Abboud is clad in classic, timeless items of his own design — ivory jeans that are about six years old, a brushed-cotton camel and indigo chambray vest circa 2012, a white T-shirt, and a knotted linen bandana in neutrals. His accessories include a handsome Tudor watch with a brown face, a few beaded bracelets in natural colors, and a pair of moccasins in muted browns and tans made of old repurposed kilim rugs from Turkey. “I like light, natural colors for men,” he says.
The library, as viewed through a pair of interior hand-forged wrought-iron gates. The desk features some of Joseph Abboud’s most personal mementos, including an antique silver ceremonial knife in a silver sheath given to him by the royal family of Saudi Arabia, a distressed neoclassical bust of a young man, and family photos.
The designer has had a remarkable career. He moved to New York from his native Boston in 1981 to work for fellow Bedford resident Ralph Lauren and became his associate director of menswear design. In 1987, Abboud launched his own label and soon became the first person to ever win the esteemed Council of Fashion Design’s “Designer of the Year” award for two consecutive years (1989, 1990). Abboud has a sterling reputation in what can be a tough industry. Not only is he charming, but the words most often used to describe him by friends and associates are “humble,” “hardworking,” and of course, “wildly talented” (see what others have to say about Abboud in the sidebar to the right). “Everything Joseph encounters in life has an artistic bent to it,” says his sister, Mara Abboud, a California-based artist. “His love of design and beauty goes far beyond his career as a fashion designer. It is evident in every aspect of his life. Although we had limited means growing up,” she continues, “our parents encouraged us to pursue all of our dreams.”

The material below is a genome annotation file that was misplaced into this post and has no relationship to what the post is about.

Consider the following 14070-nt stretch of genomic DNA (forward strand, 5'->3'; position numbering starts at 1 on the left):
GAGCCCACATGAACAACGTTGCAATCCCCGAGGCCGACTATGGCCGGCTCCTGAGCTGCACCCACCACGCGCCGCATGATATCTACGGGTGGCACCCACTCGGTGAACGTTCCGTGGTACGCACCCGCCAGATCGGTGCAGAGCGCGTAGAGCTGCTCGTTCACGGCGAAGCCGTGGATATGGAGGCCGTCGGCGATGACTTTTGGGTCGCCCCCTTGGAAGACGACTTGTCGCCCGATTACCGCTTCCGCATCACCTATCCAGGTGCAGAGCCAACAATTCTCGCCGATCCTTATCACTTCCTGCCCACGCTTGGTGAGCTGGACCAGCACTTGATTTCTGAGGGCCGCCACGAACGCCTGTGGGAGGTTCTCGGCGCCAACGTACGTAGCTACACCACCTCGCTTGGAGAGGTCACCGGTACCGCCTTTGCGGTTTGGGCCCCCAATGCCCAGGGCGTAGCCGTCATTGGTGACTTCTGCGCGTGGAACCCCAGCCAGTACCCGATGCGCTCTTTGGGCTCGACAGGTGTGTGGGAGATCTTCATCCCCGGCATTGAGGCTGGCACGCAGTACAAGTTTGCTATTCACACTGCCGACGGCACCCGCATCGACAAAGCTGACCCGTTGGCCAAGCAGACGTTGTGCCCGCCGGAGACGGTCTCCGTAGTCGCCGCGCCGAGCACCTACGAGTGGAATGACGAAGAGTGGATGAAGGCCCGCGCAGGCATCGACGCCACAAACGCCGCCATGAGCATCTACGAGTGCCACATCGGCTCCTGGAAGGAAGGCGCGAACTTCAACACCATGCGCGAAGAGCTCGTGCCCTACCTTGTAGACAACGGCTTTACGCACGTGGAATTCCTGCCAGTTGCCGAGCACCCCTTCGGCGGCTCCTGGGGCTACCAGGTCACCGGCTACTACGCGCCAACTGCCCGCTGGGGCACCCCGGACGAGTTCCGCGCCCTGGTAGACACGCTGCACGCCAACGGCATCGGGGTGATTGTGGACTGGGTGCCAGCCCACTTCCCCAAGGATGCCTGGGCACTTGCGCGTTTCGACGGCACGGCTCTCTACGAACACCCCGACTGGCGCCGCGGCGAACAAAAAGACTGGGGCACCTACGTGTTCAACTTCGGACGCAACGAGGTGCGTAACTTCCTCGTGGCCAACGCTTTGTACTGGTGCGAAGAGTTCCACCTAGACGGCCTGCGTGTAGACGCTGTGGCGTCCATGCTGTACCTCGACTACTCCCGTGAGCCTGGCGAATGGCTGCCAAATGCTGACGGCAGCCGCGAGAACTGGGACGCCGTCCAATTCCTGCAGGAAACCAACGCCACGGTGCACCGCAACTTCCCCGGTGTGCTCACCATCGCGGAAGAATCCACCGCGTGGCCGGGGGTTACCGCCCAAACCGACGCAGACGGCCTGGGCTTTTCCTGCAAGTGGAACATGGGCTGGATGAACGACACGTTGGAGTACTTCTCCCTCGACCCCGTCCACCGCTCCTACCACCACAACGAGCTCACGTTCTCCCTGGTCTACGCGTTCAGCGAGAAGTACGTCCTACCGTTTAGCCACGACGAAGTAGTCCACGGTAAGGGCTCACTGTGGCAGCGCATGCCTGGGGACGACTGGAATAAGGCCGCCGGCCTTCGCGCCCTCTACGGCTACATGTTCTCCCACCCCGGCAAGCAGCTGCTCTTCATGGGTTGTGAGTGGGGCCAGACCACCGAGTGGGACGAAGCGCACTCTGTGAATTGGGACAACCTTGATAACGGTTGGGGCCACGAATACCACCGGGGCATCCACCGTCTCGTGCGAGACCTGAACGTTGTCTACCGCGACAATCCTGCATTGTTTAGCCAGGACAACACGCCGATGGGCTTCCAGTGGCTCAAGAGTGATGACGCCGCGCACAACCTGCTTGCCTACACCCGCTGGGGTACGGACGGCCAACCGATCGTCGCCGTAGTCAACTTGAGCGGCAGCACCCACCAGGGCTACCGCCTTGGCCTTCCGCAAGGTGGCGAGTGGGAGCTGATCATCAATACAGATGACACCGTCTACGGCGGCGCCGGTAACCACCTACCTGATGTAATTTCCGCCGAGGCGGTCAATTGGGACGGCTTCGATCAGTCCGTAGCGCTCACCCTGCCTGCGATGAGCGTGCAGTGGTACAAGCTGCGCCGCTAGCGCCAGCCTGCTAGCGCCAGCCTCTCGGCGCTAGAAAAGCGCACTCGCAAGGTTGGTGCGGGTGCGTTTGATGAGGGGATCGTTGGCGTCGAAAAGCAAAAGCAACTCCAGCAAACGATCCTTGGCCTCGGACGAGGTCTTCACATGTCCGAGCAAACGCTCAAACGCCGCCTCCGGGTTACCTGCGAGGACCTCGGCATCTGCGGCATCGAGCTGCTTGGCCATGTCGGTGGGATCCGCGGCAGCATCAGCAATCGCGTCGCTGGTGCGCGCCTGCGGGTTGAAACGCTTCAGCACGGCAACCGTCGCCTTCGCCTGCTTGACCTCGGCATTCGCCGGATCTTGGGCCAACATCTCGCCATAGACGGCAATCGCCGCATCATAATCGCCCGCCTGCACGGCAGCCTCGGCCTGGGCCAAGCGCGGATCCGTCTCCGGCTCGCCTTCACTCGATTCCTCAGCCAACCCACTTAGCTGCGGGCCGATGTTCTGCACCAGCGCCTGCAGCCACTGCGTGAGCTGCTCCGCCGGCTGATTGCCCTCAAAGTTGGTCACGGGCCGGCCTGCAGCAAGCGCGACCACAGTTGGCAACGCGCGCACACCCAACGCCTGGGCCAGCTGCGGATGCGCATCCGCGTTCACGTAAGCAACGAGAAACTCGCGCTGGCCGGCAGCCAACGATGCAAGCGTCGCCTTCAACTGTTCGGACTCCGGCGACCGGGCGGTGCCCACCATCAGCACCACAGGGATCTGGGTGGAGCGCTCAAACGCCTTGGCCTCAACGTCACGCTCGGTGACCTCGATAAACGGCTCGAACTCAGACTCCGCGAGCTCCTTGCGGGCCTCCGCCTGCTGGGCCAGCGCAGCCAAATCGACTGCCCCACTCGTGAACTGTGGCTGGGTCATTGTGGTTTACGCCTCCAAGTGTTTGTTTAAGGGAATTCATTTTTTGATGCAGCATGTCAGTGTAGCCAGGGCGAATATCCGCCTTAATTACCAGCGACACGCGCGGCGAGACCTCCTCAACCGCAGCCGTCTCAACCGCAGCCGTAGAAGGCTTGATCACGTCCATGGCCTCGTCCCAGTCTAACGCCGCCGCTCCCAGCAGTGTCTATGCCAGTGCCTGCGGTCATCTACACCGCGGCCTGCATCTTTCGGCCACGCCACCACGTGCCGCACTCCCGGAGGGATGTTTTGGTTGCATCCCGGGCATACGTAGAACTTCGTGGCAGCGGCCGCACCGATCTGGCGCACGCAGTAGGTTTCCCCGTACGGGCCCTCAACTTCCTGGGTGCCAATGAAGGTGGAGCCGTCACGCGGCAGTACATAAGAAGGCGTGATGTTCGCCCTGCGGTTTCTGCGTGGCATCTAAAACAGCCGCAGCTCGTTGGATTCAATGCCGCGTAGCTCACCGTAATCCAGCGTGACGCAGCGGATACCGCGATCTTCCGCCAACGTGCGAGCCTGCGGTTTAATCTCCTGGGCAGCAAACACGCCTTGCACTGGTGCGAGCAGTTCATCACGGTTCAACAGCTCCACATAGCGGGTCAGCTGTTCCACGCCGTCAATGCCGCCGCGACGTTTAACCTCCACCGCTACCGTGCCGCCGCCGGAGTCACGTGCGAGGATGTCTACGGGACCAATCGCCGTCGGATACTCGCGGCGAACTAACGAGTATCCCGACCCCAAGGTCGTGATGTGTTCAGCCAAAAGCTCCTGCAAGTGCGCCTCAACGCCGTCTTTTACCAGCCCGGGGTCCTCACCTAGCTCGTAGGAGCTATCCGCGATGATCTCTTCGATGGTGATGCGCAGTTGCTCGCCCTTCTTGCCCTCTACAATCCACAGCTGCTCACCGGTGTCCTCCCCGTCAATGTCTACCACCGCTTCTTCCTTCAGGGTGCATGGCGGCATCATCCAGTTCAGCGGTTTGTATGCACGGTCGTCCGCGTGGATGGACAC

Joseph Abboud is shown here in his living room, which, he says, has more of a lodge-like feel. He is standing in front of an original painting he commissioned French artist Yves Crenn to create using soft sepia-toned pastels. The piece is mounted on one of the fabrics Abboud had used in his own designs, a cashmere herringbone from Italian luxury brand Loro Piana.
While self-made and uber-successful, the designer doesn’t appear to have surrounded himself with “people” (or, if so, they are remarkably inobtrusive). In setting up our interview, I am never shunted to a PR person or personal assistant; Abboud makes all the arrangements himself, then answers all my texts within hours. David Doty, president of the National Arts Club, a group that is expected to present him with a coveted Medal of Honor within the next year, observes he’s also not afraid to do his own schlepping. After Abboud spoke at an event at that prestigious organization’s headquarters last winter, says Doty, he came back a few days later to personally pick up the mannequins he had used for his presentation and toss them into the back of his own SUV.